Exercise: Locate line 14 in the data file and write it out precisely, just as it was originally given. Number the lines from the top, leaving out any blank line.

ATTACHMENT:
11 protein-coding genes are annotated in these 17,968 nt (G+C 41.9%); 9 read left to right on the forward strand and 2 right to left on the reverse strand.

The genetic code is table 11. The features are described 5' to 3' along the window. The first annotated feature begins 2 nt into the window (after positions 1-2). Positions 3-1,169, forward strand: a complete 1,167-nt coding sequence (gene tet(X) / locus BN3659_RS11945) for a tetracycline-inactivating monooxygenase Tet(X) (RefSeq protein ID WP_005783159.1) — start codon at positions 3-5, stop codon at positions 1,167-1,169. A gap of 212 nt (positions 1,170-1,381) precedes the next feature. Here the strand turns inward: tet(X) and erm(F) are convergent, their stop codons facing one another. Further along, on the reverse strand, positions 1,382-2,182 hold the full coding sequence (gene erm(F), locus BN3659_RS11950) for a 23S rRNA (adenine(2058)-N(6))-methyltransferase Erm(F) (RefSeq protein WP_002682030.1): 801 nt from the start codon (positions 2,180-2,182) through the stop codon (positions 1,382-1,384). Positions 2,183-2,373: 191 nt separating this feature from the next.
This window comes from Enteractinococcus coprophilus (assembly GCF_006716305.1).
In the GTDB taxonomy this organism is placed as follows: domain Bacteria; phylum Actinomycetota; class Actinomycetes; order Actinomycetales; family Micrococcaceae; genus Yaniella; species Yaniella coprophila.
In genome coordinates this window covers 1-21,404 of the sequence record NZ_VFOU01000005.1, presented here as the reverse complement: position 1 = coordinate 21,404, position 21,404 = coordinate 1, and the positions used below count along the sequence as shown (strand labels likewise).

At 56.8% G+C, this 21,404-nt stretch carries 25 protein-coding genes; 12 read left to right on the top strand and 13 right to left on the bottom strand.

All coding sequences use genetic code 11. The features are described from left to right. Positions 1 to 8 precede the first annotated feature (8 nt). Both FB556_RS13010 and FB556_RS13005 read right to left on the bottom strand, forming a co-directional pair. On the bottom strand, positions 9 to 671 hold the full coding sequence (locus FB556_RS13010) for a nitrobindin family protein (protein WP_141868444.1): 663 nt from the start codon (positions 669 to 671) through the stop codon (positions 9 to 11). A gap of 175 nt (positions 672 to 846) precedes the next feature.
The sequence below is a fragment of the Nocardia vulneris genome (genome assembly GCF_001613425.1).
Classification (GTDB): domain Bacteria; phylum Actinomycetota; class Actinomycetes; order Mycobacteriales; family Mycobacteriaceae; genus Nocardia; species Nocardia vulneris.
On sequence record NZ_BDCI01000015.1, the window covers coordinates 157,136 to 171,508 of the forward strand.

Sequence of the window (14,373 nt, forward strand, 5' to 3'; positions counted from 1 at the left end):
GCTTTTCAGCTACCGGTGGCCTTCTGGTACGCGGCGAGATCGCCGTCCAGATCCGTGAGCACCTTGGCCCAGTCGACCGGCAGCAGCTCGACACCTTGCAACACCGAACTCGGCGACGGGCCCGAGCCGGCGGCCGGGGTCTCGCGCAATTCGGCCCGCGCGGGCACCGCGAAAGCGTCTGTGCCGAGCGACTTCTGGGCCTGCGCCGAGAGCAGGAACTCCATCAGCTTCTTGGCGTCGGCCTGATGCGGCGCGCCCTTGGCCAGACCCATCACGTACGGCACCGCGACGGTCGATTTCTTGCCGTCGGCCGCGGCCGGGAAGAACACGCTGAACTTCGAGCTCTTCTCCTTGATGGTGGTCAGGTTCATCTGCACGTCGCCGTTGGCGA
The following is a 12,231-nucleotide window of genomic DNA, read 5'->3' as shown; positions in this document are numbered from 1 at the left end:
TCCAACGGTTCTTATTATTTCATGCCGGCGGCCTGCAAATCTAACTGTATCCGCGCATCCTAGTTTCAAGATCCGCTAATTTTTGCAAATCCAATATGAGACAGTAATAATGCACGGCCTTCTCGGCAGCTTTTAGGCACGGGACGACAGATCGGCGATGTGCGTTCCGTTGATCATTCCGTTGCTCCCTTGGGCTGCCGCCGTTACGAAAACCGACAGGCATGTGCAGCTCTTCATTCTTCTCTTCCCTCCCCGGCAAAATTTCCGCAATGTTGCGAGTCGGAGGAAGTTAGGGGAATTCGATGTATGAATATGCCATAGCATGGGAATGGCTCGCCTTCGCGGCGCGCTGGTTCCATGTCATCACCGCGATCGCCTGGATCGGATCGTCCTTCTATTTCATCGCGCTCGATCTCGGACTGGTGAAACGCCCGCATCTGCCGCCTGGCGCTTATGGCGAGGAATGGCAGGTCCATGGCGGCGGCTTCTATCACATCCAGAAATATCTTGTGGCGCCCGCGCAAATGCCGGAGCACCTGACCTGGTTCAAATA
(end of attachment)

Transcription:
TCCAACGGTTCTTATTATTTCATGCCGGCGGCCTGCAAATCTAACTGTATCCGCGCATCCTAGTTTCAAGATCCGCTAATTTTTGCAAATCCAATATGAGACAGTAATAATGCACGGCCTTCTCGGCAGCTTTTAGGCACGGGACGACAGATCGGCGATGTGCGTTCCGTTGATCATTCCGTTGCTCCCTTGGGCTGCCGCCGTTACGAAAACCGACAGGCATGTGCAGCTCTTCATTCTTCTCTTCCCTCCCCGGCAAAATTTCCGCAATGTTGCGAGTCGGAGGAAGTTAGGGGAATTCGATGTATGAATATGCCATAGCATGGGAATGGCTCGCCTTCGCGGCGCGCTGGTTCCATGTCATCACCGCGATCGCCTGGATCGGATCGTCCTTCTATTTCATCGCGCTCGATCTCGGACTGGTGAAACGCCCGCATCTGCCGCCTGGCGCTTATGGCGAGGAATGGCAGGTCCATGGCGGCGGCTTCTATCACATCCAGAAATATCTTGTGGCGCCCGCGCAAATGCCGGAGCACCTGACCTGGTTCAAATA